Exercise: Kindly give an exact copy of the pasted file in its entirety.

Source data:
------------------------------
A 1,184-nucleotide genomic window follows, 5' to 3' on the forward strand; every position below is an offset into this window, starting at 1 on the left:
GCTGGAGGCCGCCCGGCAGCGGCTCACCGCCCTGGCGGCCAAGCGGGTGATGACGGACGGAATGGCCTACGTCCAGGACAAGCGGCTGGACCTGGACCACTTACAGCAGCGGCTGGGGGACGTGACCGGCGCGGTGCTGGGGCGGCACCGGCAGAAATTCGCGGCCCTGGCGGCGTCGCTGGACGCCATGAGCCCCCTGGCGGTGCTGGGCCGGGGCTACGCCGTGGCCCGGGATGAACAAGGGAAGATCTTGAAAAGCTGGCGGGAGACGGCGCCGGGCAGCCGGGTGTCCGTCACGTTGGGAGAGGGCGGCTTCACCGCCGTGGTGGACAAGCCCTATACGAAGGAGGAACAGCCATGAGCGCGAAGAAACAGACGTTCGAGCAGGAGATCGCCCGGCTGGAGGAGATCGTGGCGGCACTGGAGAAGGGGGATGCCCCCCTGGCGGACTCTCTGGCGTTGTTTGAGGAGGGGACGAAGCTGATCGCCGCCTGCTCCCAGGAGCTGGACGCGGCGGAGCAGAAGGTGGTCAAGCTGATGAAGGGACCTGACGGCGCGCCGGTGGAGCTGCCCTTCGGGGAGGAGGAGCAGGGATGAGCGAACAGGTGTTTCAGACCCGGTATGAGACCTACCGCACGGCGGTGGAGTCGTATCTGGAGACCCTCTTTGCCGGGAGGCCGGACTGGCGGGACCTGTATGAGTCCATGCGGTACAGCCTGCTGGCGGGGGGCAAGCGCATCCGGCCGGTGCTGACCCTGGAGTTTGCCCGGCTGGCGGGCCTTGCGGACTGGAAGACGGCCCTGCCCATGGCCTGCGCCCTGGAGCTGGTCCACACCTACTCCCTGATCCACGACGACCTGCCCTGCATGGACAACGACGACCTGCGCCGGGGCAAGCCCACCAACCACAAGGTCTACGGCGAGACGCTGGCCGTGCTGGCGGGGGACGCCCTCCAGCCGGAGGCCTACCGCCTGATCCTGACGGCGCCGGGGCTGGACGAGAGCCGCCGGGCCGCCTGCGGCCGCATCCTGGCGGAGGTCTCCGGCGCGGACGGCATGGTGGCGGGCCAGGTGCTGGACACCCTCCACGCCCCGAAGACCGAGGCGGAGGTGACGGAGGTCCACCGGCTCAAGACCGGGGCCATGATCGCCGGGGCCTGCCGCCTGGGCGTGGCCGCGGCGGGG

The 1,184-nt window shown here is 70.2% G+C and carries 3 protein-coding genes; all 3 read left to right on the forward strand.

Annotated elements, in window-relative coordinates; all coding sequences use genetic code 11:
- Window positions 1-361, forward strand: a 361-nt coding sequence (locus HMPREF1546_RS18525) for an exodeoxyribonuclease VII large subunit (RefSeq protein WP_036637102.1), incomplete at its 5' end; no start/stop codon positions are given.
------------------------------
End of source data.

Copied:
A 1,184-nucleotide genomic window follows, 5' to 3' on the forward strand; every position below is an offset into this window, starting at 1 on the left:
GCTGGAGGCCGCCCGGCAGCGGCTCACCGCCCTGGCGGCCAAGCGGGTGATGACGGACGGAATGGCCTACGTCCAGGACAAGCGGCTGGACCTGGACCACTTACAGCAGCGGCTGGGGGACGTGACCGGCGCGGTGCTGGGGCGGCACCGGCAGAAATTCGCGGCCCTGGCGGCGTCGCTGGACGCCATGAGCCCCCTGGCGGTGCTGGGCCGGGGCTACGCCGTGGCCCGGGATGAACAAGGGAAGATCTTGAAAAGCTGGCGGGAGACGGCGCCGGGCAGCCGGGTGTCCGTCACGTTGGGAGAGGGCGGCTTCACCGCCGTGGTGGACAAGCCCTATACGAAGGAGGAACAGCCATGAGCGCGAAGAAACAGACGTTCGAGCAGGAGATCGCCCGGCTGGAGGAGATCGTGGCGGCACTGGAGAAGGGGGATGCCCCCCTGGCGGACTCTCTGGCGTTGTTTGAGGAGGGGACGAAGCTGATCGCCGCCTGCTCCCAGGAGCTGGACGCGGCGGAGCAGAAGGTGGTCAAGCTGATGAAGGGACCTGACGGCGCGCCGGTGGAGCTGCCCTTCGGGGAGGAGGAGCAGGGATGAGCGAACAGGTGTTTCAGACCCGGTATGAGACCTACCGCACGGCGGTGGAGTCGTATCTGGAGACCCTCTTTGCCGGGAGGCCGGACTGGCGGGACCTGTATGAGTCCATGCGGTACAGCCTGCTGGCGGGGGGCAAGCGCATCCGGCCGGTGCTGACCCTGGAGTTTGCCCGGCTGGCGGGCCTTGCGGACTGGAAGACGGCCCTGCCCATGGCCTGCGCCCTGGAGCTGGTCCACACCTACTCCCTGATCCACGACGACCTGCCCTGCATGGACAACGACGACCTGCGCCGGGGCAAGCCCACCAACCACAAGGTCTACGGCGAGACGCTGGCCGTGCTGGCGGGGGACGCCCTCCAGCCGGAGGCCTACCGCCTGATCCTGACGGCGCCGGGGCTGGACGAGAGCCGCCGGGCCGCCTGCGGCCGCATCCTGGCGGAGGTCTCCGGCGCGGACGGCATGGTGGCGGGCCAGGTGCTGGACACCCTCCACGCCCCGAAGACCGAGGCGGAGGTGACGGAGGTCCACCGGCTCAAGACCGGGGCCATGATCGCCGGGGCCTGCCGCCTGGGCGTGGCCGCGGCGGGG

The 1,184-nt window shown here is 70.2% G+C and carries 3 protein-coding genes; all 3 read left to right on the forward strand.

Annotated elements, in window-relative coordinates; all coding sequences use genetic code 11:
- Window positions 1-361, forward strand: a 361-nt coding sequence (locus HMPREF1546_RS18525) for an exodeoxyribonuclease VII large subunit (RefSeq protein WP_036637102.1), incomplete at its 5' end; no start/stop codon positions are given.